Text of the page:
Ike’s Bluff gives the reader an inside look at President Eisenhower’s approach to foreign policy from the perspective of the former Supreme Allied Commander of World War II. It is book that should appease the American history/Cold War buffs out there. In total, the book brings a more accurate, personal look on the 34th President of these United States. This is a quick summary of the thesis of this book.
In short, the author argues that Dwight D. Eisenhower approached his foreign policy with the mindset of a poker player; one with an intense and persuadable poker face. Eisenhower is able to prevent nuclear war by threatening to use his mass arsenal of nukes on the USSR and Red China. His approach is all-or-nothing. In other words, if you’re going to step in a fight, you must go all the way and give them everything you got. However, deep inside,according to his personal writings and archives, the President is only bluffing. He wouldn’t do such a thing since he has experienced war and has seen the destruction of human life for himself during WWI and WWII. He is in fact, a peaceful man who desires disarmament, peace, and security in a free world. Yet, he never reveals his true intentions to his circle of advisers, cabinet members, or the media. He shows his war face to the Soviets and they completely buy it.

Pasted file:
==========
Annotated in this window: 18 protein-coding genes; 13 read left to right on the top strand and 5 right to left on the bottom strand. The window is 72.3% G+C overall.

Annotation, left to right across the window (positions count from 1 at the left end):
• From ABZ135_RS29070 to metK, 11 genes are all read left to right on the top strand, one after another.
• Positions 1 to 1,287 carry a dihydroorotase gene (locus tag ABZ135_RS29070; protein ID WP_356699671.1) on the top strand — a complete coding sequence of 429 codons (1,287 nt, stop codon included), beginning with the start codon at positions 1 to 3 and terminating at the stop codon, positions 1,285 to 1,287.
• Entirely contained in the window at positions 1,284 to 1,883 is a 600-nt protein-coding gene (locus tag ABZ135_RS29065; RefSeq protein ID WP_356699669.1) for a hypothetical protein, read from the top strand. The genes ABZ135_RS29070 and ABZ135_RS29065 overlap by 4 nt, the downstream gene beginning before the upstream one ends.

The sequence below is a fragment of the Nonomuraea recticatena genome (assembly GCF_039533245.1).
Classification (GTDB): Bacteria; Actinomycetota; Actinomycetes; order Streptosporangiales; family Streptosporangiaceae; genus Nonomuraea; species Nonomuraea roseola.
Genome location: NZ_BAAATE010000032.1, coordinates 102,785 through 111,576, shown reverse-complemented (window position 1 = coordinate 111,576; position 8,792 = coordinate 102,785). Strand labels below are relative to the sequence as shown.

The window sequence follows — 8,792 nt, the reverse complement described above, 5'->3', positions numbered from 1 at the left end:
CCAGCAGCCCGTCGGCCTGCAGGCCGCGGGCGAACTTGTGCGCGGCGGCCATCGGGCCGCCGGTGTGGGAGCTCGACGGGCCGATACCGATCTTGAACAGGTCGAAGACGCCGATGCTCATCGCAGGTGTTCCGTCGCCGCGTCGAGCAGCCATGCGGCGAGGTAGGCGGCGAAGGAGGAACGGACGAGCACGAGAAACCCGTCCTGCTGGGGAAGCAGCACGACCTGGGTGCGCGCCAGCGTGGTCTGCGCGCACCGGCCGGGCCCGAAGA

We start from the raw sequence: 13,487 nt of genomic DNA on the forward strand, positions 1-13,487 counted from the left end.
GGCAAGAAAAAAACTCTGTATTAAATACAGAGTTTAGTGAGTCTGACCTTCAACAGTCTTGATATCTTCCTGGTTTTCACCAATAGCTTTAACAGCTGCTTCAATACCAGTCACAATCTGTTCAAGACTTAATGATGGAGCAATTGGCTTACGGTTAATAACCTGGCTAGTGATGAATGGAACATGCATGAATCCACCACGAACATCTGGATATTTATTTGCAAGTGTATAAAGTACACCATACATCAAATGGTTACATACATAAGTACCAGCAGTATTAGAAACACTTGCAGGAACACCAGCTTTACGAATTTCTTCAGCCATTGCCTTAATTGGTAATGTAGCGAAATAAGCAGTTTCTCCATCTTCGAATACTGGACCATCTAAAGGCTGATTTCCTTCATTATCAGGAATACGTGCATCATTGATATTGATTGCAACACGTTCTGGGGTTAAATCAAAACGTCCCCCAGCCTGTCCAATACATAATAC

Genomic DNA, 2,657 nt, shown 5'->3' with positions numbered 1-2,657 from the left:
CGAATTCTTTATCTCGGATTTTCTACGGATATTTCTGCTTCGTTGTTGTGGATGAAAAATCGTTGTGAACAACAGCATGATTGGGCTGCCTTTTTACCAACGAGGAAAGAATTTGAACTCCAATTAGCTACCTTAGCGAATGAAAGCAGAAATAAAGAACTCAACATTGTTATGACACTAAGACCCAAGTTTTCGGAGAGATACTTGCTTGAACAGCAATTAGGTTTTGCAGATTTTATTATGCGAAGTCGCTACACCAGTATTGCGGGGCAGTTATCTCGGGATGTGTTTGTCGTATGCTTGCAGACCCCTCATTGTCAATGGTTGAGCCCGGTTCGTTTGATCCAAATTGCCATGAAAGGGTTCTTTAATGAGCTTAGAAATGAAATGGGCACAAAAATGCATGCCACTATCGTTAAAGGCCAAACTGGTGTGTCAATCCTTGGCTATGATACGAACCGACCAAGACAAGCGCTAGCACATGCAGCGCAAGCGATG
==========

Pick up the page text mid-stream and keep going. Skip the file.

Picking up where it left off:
Throughout his presidency, he avoids confrontation with the Soviets, and avoids quagmires and proxy wars that will become thematic with subsequent American presidents. He fights endlessly against the political culture of the period, one marked by a lust for unlimited and exorbitant amounts of defense spending. Unlike the presidents of today, Eisenhower was anti-militant, believing that spending so much on defense would lead to a garrison state.
Yet, despite his attempts, he is unable to harness the hawks and Cold War warriors that surround him, each hungry to destroy the Communists. They beg for more cash and more weapons and they eventually get it. They warn the President and the American people that the Russians are catching up (in reality, the Russians are far behind) On his final speech as President, Eisenhower -in the manner of a prophet -warns the U.S of an emerging military industrial complex.
In total, the book is enlightening and gives a new light to the 34th president, whom has been regarded as a do-nothing president by people to this day. In fact, he was far from that. He was the invisible hand that prevented nuclear war during his tenure has president.